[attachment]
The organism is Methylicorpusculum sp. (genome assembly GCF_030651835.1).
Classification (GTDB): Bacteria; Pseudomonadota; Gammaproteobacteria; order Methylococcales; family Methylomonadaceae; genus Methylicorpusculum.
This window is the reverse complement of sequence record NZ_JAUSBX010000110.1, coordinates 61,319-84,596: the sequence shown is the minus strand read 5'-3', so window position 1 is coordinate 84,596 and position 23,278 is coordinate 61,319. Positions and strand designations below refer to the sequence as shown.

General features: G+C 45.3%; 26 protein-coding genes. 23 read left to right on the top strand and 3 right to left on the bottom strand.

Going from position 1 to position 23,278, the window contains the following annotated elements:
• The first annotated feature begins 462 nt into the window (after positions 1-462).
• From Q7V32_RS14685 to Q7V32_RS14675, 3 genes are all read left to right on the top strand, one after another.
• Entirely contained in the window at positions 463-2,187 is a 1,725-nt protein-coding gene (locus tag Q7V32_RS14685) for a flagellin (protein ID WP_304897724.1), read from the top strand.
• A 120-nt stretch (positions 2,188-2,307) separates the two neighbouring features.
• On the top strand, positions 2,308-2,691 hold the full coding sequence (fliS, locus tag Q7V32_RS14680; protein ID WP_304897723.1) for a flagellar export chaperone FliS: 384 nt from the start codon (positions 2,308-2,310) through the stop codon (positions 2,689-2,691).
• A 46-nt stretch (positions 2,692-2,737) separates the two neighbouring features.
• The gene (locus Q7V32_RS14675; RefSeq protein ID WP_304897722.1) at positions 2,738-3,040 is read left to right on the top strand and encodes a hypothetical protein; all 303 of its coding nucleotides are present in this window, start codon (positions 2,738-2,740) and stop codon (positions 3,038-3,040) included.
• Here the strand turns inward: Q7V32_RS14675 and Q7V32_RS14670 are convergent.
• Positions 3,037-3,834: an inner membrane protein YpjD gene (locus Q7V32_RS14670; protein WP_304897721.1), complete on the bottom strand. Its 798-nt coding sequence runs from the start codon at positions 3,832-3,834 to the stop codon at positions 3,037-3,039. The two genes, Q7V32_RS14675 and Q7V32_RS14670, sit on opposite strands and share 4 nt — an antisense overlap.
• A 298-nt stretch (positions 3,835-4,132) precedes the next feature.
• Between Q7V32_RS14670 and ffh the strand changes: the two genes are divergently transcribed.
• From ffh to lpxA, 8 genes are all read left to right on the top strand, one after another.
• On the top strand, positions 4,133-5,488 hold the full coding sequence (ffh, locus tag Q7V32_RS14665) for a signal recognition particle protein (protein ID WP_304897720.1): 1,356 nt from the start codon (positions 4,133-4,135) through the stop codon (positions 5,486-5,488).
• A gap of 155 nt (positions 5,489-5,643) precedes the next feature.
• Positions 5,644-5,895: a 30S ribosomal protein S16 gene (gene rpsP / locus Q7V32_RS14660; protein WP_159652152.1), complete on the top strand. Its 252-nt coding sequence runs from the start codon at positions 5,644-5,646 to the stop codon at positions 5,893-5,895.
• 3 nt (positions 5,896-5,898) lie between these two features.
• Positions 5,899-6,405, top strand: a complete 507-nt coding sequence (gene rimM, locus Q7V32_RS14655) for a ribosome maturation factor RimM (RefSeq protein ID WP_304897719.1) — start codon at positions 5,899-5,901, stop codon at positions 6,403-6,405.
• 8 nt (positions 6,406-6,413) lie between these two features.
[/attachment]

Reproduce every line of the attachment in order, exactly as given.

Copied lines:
The organism is Methylicorpusculum sp. (genome assembly GCF_030651835.1).
Classification (GTDB): Bacteria; Pseudomonadota; Gammaproteobacteria; order Methylococcales; family Methylomonadaceae; genus Methylicorpusculum.
This window is the reverse complement of sequence record NZ_JAUSBX010000110.1, coordinates 61,319-84,596: the sequence shown is the minus strand read 5'-3', so window position 1 is coordinate 84,596 and position 23,278 is coordinate 61,319. Positions and strand designations below refer to the sequence as shown.

General features: G+C 45.3%; 26 protein-coding genes. 23 read left to right on the top strand and 3 right to left on the bottom strand.

Going from position 1 to position 23,278, the window contains the following annotated elements:
• The first annotated feature begins 462 nt into the window (after positions 1-462).
• From Q7V32_RS14685 to Q7V32_RS14675, 3 genes are all read left to right on the top strand, one after another.
• Entirely contained in the window at positions 463-2,187 is a 1,725-nt protein-coding gene (locus tag Q7V32_RS14685) for a flagellin (protein ID WP_304897724.1), read from the top strand.
• A 120-nt stretch (positions 2,188-2,307) separates the two neighbouring features.
• On the top strand, positions 2,308-2,691 hold the full coding sequence (fliS, locus tag Q7V32_RS14680; protein ID WP_304897723.1) for a flagellar export chaperone FliS: 384 nt from the start codon (positions 2,308-2,310) through the stop codon (positions 2,689-2,691).
• A 46-nt stretch (positions 2,692-2,737) separates the two neighbouring features.
• The gene (locus Q7V32_RS14675; RefSeq protein ID WP_304897722.1) at positions 2,738-3,040 is read left to right on the top strand and encodes a hypothetical protein; all 303 of its coding nucleotides are present in this window, start codon (positions 2,738-2,740) and stop codon (positions 3,038-3,040) included.
• Here the strand turns inward: Q7V32_RS14675 and Q7V32_RS14670 are convergent.
• Positions 3,037-3,834: an inner membrane protein YpjD gene (locus Q7V32_RS14670; protein WP_304897721.1), complete on the bottom strand. Its 798-nt coding sequence runs from the start codon at positions 3,832-3,834 to the stop codon at positions 3,037-3,039. The two genes, Q7V32_RS14675 and Q7V32_RS14670, sit on opposite strands and share 4 nt — an antisense overlap.
• A 298-nt stretch (positions 3,835-4,132) precedes the next feature.
• Between Q7V32_RS14670 and ffh the strand changes: the two genes are divergently transcribed.
• From ffh to lpxA, 8 genes are all read left to right on the top strand, one after another.
• On the top strand, positions 4,133-5,488 hold the full coding sequence (ffh, locus tag Q7V32_RS14665) for a signal recognition particle protein (protein ID WP_304897720.1): 1,356 nt from the start codon (positions 4,133-4,135) through the stop codon (positions 5,486-5,488).
• A gap of 155 nt (positions 5,489-5,643) precedes the next feature.
• Positions 5,644-5,895: a 30S ribosomal protein S16 gene (gene rpsP / locus Q7V32_RS14660; protein WP_159652152.1), complete on the top strand. Its 252-nt coding sequence runs from the start codon at positions 5,644-5,646 to the stop codon at positions 5,893-5,895.
• 3 nt (positions 5,896-5,898) lie between these two features.
• Positions 5,899-6,405, top strand: a complete 507-nt coding sequence (gene rimM, locus Q7V32_RS14655) for a ribosome maturation factor RimM (RefSeq protein ID WP_304897719.1) — start codon at positions 5,899-5,901, stop codon at positions 6,403-6,405.
• 8 nt (positions 6,406-6,413) lie between these two features.